Calvin University's official student newspaper since 1907

Calvin University Chimes

Since 1907
Calvin University's official student newspaper since 1907

Calvin University Chimes

Calvin University's official student newspaper since 1907

Calvin University Chimes

Calvin accounting students rank sixth in nation among similar schools

Accounting students ranked sixth in 2012’s Certified Public Accountant exams according to the National Board of Accountancy. Calvin’s ranking is among mid-sized schools, and Calvin’s students also achieved the high pass rate of 74.7 percent, outperforming universities and colleges such as Cornell, Loyola, Samford and Hope.

“Calvin’s strong combination of the liberal arts and professional programs prepares our graduates well, both for their lives of service, after graduation, and even for things like taking the CPA exam,” explains accounting professor Julie Voskuil.

Calvin students have always done well in the past, but 2012’s results are certainly better than last year’s. In 2011 Calvin students came in 15th place among schools of a similar size.

Calvin students also did well outside of the “mid-sized” pool, or the group of schools with accounting programs similar in size to Calvin’s.  According to the NASBA 2012 CPA exam performance results, Calvin ranked in the top 40. This means that Calvin students are faring well among large, selective institutions with accounting master’s students.

The percentage of Calvin students who pass the test exceeds the national percentage of 54.3 and the state of Michigan’s — 63.8 percent.

Professor Voskuil said, “These results go to show that Calvin students have a good work ethic and that we can compete with more selective institutions with master’s programs.”

The American Institute of CPAs certifies accountants after they have passed the “three E’s” — education, examination and experience. The CPA exam fulfills the second “E.” The 14 hour test encompasses four sections including, auditing and attestation, business environment and concepts, financial accounting and reporting, and regulation.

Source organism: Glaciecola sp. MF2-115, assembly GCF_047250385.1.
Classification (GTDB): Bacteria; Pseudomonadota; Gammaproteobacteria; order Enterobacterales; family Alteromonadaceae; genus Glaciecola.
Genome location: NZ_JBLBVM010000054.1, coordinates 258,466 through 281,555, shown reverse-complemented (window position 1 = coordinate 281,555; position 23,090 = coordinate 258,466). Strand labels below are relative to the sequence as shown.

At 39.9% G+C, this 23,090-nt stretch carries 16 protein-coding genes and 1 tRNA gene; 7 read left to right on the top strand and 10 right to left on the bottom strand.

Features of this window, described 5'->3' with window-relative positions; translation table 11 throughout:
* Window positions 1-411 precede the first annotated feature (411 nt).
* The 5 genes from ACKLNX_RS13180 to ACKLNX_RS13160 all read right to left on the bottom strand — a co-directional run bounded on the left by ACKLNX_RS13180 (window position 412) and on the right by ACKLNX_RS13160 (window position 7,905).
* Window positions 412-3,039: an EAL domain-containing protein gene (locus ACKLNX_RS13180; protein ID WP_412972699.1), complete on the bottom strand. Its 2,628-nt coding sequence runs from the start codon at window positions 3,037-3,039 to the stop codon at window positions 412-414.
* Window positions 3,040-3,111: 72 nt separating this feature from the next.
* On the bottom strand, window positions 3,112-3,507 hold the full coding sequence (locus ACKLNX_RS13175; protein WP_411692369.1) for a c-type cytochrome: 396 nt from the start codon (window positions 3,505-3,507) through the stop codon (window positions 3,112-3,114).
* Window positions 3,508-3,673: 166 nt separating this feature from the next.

After passing the “three E’s,” students are given a card proving their CPA certification.

Calvin’s accounting major has been a flourishing part of the business department for almost 30 years with about 30 accounting majors graduating this year.

One of the department’s strengths is its faculty. “The accounting faculty is well-prepared academically and professionally prepared because we’ve worked in the field before. We know the expectations and goals of the field and can set those same goals in the classroom,” says Voskuil.

Senior Erin Deckinga echoed this thought, “What I appreciate is that the majority of the profs have experience. They can give applications they got from real life [experience].”

As she begins to gain practical accounting experience, Deckinga explains, “It’s been cool to see how classes applied to the real world.”

Mike Fennema, also a senior, expressed enthusiasm for his major and department as well. He says, “I chose accounting because of the many job opportunities and how practical it is. It’s the best.”

According to the accounting department website, 92 percent of graduates from 2012 and 2011 have jobs and the other 8 percent are in graduate schools. Voskuil explains, “Calvin has a national alumni network that students can tap into when they want to get a job.” Calvin accounting grads are working in Michigan, Chicago, New York, New Jersey, Boston and Seattle.

Freshman accounting student Ana Barahona Reyes, explains that she came to Calvin because of other Calvin accounting graduates she knew. One was the vice president of a non-for profit organization and the other a consultant at a local firm.

She says, “They had good jobs and they were doing meaningful things in their job.”

“I think Calvin prepares students to work well anywhere.” As an international student, Barahona expressed appreciation that her accounting major from Calvin would enable her to do good work in the U.S. or abroad.

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